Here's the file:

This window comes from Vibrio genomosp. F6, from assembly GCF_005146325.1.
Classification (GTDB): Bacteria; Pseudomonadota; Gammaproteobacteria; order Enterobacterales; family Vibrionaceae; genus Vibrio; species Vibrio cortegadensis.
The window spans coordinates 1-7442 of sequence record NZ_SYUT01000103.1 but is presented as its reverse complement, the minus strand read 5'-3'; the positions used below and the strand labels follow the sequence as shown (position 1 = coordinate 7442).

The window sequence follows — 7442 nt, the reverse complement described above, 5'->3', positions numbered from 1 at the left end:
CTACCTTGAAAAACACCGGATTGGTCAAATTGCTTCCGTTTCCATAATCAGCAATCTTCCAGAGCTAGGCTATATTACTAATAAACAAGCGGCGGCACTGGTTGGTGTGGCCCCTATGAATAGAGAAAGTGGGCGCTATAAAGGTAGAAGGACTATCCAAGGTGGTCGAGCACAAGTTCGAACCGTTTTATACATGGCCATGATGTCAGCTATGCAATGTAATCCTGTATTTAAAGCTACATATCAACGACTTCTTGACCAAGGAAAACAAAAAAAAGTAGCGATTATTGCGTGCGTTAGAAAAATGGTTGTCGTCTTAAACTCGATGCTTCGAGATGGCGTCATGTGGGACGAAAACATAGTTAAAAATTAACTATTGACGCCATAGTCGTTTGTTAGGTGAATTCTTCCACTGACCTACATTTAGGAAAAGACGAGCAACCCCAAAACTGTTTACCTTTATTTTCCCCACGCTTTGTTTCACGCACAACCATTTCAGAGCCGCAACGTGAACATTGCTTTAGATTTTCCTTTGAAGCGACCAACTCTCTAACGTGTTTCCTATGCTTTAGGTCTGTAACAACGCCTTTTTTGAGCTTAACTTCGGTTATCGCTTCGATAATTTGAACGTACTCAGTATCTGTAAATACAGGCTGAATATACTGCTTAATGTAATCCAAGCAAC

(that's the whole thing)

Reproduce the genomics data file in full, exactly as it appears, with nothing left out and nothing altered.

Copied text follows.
This window comes from Vibrio genomosp. F6, from assembly GCF_005146325.1.
Classification (GTDB): Bacteria; Pseudomonadota; Gammaproteobacteria; order Enterobacterales; family Vibrionaceae; genus Vibrio; species Vibrio cortegadensis.
The window spans coordinates 1-7442 of sequence record NZ_SYUT01000103.1 but is presented as its reverse complement, the minus strand read 5'-3'; the positions used below and the strand labels follow the sequence as shown (position 1 = coordinate 7442).

The window sequence follows — 7442 nt, the reverse complement described above, 5'->3', positions numbered from 1 at the left end:
CTACCTTGAAAAACACCGGATTGGTCAAATTGCTTCCGTTTCCATAATCAGCAATCTTCCAGAGCTAGGCTATATTACTAATAAACAAGCGGCGGCACTGGTTGGTGTGGCCCCTATGAATAGAGAAAGTGGGCGCTATAAAGGTAGAAGGACTATCCAAGGTGGTCGAGCACAAGTTCGAACCGTTTTATACATGGCCATGATGTCAGCTATGCAATGTAATCCTGTATTTAAAGCTACATATCAACGACTTCTTGACCAAGGAAAACAAAAAAAAGTAGCGATTATTGCGTGCGTTAGAAAAATGGTTGTCGTCTTAAACTCGATGCTTCGAGATGGCGTCATGTGGGACGAAAACATAGTTAAAAATTAACTATTGACGCCATAGTCGTTTGTTAGGTGAATTCTTCCACTGACCTACATTTAGGAAAAGACGAGCAACCCCAAAACTGTTTACCTTTATTTTCCCCACGCTTTGTTTCACGCACAACCATTTCAGAGCCGCAACGTGAACATTGCTTTAGATTTTCCTTTGAAGCGACCAACTCTCTAACGTGTTTCCTATGCTTTAGGTCTGTAACAACGCCTTTTTTGAGCTTAACTTCGGTTATCGCTTCGATAATTTGAACGTACTCAGTATCTGTAAATACAGGCTGAATATACTGCTTAATGTAATCCAAGCAAC